In a preferred embodiment, stream 120 comprises a particulate-containing gas that requires scrubbing and is oriented to interact with a plurality of droplets within spray 130. Stream 130 is oriented to have a velocity that is moderately parallel to, and in the same direction as the flow of spray 130. Stream 120 carries the gas in a direction that is no greater than 30 degrees off of a centerline of spray 130. More preferably, stream 120 carries the gas in a direction that is no greater than 10 degrees off of the centerline of spray 130.

The magnitude of the gas's velocity is preferably in the range from about 750 FPM to 1500 FPM, and more preferably no greater than 1000 FPM. However, it should be noted that it is contemplated that higher gas velocities (e.g. up to 3000 FPM) can also be used to for applications including scrubbing of SO2, HCl, or NH4. As the gas in stream 120 interacts with droplets in spray 130, the droplets carry the gas downstream to impinge on one or more targets.

Configuring scrubber stage 100 to have stream 120 and spray 130 flowing in the same general direction allows the combined gas-droplet mixture to impinge on other targets or other scrubber stages downstream with high velocity. Impinging a target with high velocity ensures that gas and droplets mix more efficiently due to further atomization or turbulent flow caused by the target.

Spray 130 preferably comprises a substantially hollow cone spray pattern where droplets of liquid are concentrated into ring-shape as the liquid is expelled from nozzle 110. A hollow cone spray pattern provides for an efficient use of absorbent liquid by ensuring that most of the expelled liquid is concentrated near the outer surface of the cone where stream 120 can interact with droplets easily. If the pattern were a solid cone, then a portion of the liquid would be shielded from stream 120 resulting in an inefficient use of liquid. One should note that other spray patterns or their combinations are also contemplated including solid cones, flat spray, solid streams, or other patterns. For example, solid cone spray patterns provide acceptable performance when impacting a target media or packing.

All nozzles are contemplated, although a preferred nozzle 110 is configured to expel droplets of a liquid in a hollow cone spray pattern at high velocity. Suitable nozzles include Quick WhirlJet®, SpiralJet® or UniJet® hollow cone spray nozzles available from Spraying Systems Co.® ( The WhirlJet product line comprises a whirl jet nozzle providing acceptable atomization at low pressures and an effective airborne impingement. The SpiralJet product line comprises a spiral shaped nozzle having a precision impact blade angle that distributes droplets efficiently over well defined ring-shaped coverage area.

Nozzle 110 atomizes an absorbent liquid to form droplets in spray 130. Nozzle 110 is preferably configured to form droplets having average diameter in the range from about 100 to about 300 micron as measured using a Volume Medium Diameter (VMD). When a range is specified herein, the range is consider to be inclusive the range's endpoints. A VMD represents the droplet size where 50% of the liquid volume of liquid is in the form of droplets having diameters less than the VMD and 50% of the volume liquid volume is in the form of droplets having a diameter greater than the VMD.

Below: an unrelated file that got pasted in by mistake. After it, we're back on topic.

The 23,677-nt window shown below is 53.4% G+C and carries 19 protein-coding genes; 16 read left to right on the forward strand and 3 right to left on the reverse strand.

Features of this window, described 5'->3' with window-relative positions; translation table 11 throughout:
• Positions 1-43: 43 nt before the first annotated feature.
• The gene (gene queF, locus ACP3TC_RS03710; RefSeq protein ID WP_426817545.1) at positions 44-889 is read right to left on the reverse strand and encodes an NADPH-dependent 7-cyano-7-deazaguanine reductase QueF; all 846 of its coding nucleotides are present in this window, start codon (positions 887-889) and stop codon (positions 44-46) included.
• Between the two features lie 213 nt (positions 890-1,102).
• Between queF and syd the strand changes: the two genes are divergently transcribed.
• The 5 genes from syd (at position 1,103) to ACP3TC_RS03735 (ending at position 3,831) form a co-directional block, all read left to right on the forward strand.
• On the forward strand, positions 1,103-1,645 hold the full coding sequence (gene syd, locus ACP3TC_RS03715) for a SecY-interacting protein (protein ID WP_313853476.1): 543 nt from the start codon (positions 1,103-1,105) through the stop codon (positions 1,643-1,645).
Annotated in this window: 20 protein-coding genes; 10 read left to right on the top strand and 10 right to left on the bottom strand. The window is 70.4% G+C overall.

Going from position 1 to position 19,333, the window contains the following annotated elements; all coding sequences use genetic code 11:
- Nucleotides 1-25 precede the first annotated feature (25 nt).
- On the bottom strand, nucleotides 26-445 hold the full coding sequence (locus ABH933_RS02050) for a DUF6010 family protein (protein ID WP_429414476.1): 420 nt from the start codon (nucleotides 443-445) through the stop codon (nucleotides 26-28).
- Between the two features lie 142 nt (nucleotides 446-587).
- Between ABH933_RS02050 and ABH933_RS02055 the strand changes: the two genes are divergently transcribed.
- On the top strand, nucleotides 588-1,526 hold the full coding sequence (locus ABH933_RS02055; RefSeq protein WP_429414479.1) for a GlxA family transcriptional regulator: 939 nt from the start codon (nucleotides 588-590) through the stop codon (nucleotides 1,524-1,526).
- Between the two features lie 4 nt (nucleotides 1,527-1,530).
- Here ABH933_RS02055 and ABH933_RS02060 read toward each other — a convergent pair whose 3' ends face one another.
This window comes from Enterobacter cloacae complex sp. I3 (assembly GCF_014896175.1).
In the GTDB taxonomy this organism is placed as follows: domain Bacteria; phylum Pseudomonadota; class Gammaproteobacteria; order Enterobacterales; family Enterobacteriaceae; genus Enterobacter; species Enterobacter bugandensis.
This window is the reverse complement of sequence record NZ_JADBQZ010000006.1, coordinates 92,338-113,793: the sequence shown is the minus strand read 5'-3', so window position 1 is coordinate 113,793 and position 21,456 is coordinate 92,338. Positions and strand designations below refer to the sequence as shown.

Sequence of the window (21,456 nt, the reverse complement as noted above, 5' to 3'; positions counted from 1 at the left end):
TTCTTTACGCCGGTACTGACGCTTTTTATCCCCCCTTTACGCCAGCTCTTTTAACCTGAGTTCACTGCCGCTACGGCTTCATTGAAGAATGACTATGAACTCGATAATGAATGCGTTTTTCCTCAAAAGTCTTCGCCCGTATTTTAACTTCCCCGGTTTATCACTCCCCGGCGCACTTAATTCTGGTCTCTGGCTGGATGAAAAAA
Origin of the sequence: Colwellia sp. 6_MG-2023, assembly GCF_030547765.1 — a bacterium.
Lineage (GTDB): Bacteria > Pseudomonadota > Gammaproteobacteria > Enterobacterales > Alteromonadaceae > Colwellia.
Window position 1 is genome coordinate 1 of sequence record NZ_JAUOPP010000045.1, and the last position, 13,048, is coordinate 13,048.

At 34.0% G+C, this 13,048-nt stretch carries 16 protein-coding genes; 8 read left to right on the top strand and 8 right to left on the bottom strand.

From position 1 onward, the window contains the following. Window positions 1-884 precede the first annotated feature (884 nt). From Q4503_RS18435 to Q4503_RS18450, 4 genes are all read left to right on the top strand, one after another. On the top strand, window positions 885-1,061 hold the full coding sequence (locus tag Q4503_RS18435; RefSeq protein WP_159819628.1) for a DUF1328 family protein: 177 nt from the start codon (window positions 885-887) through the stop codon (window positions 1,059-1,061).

Smaller droplets are preferred over larger droplets to increase the surface area to volume ratio of the droplets. Providing a maximal surface area per unit volume of liquid ensures that stream 120 interacts with spray 130 efficiently. However, one should note that if the droplets are too small (e.g. less than 100 microns), spray 130 will bloom and the liquid will quickly loose momentum. Conversely, if the droplets are too large (e.g. greater than 300 microns), spray 130 will drop too quickly reducing the efficiency.

In preferred embodiments, for example, the liquid is pressurized to between 30 PSI and 120 PSI, compared with less than 20 PSI in conventional systems. More preferred embodiments pressurize the liquid to between 60 PSI and 90 PSI, with still more preferred embodiments pressurizing the liquid to about 80 PSI.

Nozzles 110 can be arranged within scrubber stage 100 into nearly any configuration. A preferred configuration includes placing a plurality of nozzles 110 into an array where spray 130 from a first nozzle 110 overlaps spray 130 of a second nozzle 110. The array is configured with overlapping sprays 130 to ensure that stream 120 passes through spray 130 without passing through a gap. Although a preferred embodiment has an array of uniform nozzles 110, it is also contemplated that the array could include dissimilar nozzles.

One should note that overlapping sprays 130 impact each other with great velocity. As sprays 130 impinge on one another, a turbulent, boiling impact zone is formed providing a target reaction area for scrubbing stream 120. Each of spray 130 can become a target for gas in stream 120 carried by droplets from another spray.

Table 1 provides example nozzle characteristics for an array design to scrub a gas stream having a duct flow rate of 500 to 1000 FPM.

TABLE 1 Nozzle Characteristic Value Nozzle Spray Pattern Hollow Cone Nozzle Type Spiral or Whirl Spray Angle 60 to 120 Deg Flow Rate 10 to 50 gpm Pressure 40 to 120 PSI Material 316, 44OC, Plastic, Alloy